Reserve Bank of Malawi (RBM) Governor Dalitso Kabambe says Malawi’s per capita gross domestic product (GDP) remains ‘very low and flat’ compared to other countries in the world.
The governor has blamed the situation on rapid annual population growth rate at 2.9 percent.
He also said Malawi remains with a huge section of the population trapped in abject poverty as the little output that the country is producing in terms of nominal GDP is thinly shared or spread among the estimated population of 17.6 million Malawians.
Kabambe said this on Friday afternoon at Sunbird Nkopola Lodge in Mangochi when he officially opened the 2019 Annual Lakeshore Conference of the Economics Association of Malawi (Ecama) which was convened under the theme Population Growth-Challenges
and Opportunities for Economic Development in Malawi.
“Our per capita GDP has permanently remained flat since independence [in 1964] while other countries have made huge strides in terms of realising high per capital GDP. If it was a race, we could say we are now tired,” he said.
A country’s per capita GDP is derived by dividing its nominal GDP by its population size.
Currently, the World Bank estimates that Malawi’s nominal GDP is valued at $7 billion (about K5.3 trillion) against a population of 17.6 million, hence a per capita GDP of around $400 (K304 000) per person per year.
At $400, Malawi’s per capita GDP is far less than that of neighbouring Zambia, which is valued at around $1 600 (about K1.2 million) as well as that of Tanzania valued at $1 090 (about K828 400) per person per year.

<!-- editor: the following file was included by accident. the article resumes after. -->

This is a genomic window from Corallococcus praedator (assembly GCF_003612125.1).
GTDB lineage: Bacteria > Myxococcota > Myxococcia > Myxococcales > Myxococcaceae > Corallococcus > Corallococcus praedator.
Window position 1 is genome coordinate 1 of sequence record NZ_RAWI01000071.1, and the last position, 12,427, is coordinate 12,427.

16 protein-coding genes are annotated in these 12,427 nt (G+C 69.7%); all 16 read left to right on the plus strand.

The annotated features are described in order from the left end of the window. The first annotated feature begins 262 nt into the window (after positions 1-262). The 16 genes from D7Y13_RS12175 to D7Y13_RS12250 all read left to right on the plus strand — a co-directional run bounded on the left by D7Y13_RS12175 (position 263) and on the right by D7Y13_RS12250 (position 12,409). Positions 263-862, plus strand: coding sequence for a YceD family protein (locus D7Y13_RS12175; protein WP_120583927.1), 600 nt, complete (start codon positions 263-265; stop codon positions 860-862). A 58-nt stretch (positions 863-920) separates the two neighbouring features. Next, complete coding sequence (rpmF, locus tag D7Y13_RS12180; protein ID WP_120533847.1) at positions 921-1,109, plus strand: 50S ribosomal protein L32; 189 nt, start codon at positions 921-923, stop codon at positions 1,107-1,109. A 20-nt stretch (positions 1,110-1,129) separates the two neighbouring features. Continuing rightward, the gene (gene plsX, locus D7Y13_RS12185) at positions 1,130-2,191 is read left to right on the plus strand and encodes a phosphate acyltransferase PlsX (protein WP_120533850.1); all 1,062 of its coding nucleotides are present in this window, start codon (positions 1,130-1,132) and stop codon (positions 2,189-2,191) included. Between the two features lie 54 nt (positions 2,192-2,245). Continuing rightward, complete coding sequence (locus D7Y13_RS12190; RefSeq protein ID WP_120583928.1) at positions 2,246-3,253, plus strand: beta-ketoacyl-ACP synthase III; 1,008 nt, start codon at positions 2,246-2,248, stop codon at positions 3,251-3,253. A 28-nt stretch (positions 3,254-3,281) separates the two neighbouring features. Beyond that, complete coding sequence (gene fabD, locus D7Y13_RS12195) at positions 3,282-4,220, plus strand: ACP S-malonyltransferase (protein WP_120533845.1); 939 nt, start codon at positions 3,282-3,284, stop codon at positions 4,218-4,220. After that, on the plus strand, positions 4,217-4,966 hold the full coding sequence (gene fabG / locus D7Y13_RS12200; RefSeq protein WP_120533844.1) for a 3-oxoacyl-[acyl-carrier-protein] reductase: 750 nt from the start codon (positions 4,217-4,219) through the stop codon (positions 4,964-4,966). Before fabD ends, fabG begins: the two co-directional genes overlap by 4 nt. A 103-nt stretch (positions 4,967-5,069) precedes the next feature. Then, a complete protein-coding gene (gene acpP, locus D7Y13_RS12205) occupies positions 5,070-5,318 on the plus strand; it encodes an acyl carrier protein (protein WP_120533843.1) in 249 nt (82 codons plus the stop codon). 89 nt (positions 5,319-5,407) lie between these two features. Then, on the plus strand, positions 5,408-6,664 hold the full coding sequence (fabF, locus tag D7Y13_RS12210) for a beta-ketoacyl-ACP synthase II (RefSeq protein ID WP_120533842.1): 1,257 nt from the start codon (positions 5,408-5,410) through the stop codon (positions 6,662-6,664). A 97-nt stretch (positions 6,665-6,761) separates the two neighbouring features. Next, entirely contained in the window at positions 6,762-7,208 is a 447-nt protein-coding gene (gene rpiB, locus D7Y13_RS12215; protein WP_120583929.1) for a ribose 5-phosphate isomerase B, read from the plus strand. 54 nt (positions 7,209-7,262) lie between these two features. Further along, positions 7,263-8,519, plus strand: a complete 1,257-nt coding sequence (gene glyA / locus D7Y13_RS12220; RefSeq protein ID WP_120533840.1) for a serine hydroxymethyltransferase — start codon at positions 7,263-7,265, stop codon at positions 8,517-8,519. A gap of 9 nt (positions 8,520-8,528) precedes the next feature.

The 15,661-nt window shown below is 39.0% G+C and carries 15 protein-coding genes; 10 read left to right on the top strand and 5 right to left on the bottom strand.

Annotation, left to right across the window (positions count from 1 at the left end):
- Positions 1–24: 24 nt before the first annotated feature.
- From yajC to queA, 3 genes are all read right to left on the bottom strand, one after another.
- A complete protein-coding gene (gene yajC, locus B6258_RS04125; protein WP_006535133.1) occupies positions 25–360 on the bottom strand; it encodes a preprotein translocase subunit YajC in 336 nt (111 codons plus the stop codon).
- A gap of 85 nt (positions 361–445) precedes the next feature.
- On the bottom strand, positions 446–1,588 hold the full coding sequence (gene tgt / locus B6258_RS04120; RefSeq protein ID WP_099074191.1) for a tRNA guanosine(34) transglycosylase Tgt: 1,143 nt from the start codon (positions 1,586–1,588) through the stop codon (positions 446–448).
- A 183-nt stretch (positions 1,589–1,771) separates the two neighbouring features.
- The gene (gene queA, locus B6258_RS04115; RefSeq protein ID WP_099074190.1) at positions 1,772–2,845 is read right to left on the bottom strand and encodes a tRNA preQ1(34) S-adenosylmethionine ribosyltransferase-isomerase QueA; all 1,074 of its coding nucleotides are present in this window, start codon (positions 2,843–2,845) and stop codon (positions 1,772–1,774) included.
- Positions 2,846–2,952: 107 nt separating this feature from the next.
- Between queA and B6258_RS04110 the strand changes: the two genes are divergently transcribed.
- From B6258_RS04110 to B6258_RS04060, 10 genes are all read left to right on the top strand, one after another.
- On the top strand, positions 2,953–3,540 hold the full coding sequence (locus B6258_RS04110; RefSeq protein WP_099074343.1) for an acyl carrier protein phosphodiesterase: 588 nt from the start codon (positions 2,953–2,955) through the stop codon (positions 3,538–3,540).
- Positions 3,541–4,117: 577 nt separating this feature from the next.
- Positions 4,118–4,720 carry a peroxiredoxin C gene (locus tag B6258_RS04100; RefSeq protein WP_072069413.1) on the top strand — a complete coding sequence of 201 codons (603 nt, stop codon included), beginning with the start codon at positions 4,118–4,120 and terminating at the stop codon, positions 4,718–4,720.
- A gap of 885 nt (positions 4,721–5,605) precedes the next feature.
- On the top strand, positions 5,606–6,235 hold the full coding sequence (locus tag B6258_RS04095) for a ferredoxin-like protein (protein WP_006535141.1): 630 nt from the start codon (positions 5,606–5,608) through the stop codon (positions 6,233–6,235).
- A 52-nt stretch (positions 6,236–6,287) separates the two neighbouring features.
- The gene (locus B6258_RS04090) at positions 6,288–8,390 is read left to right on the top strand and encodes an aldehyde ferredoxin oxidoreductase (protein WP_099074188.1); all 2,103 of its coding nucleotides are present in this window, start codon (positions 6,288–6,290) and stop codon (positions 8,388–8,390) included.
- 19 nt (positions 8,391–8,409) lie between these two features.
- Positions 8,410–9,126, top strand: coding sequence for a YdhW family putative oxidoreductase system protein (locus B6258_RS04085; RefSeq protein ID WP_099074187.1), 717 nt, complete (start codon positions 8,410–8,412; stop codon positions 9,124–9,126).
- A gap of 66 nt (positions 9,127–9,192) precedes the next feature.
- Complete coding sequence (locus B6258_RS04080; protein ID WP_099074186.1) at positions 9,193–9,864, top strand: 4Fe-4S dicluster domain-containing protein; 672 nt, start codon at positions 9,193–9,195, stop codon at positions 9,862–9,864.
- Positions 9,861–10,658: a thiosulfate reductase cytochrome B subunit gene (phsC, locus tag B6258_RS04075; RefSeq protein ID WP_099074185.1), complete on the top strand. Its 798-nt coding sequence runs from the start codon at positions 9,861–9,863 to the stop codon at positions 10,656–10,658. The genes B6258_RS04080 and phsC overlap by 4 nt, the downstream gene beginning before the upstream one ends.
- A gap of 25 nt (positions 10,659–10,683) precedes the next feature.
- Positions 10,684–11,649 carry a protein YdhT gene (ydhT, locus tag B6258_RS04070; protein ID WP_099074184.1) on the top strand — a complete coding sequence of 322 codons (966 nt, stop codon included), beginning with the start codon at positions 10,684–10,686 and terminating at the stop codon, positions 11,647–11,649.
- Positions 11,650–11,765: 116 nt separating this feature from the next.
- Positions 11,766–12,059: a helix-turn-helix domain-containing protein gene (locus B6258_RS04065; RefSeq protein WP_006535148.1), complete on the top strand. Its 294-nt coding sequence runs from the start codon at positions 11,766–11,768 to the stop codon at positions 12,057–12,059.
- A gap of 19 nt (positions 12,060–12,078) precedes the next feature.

“The annual population growth rate of 2.9 percent against an average economic growth rate of 4.4 percent for the past 55 years implies that the nation’s wealth accumulation is at a snail’s pace,” Kambambe lamented.
Commenting on the impact of rapid population growth on labour market dynamics, Kabambe noted that due to the current demographics where 51 percent of the population are youths below the age of 18 years, every year, there are large numbers of people that are entering the job market at various levels, while the economy is failing to generate sufficient jobs for all.
Speaking earlier, Ecama executive director Maleka Thula observed that Malawi’s population is growing faster than the economy, adding that the situation is putting too much strain on the part of government as it is obligated to finance for basic social services to cater for a growing population. Although Malawi has reduced fertility rate to 4.5 births per 100 women, its population is set to double in 23 years, from just under 18 million people presently to over 40 million people by 2040, according to available statistics.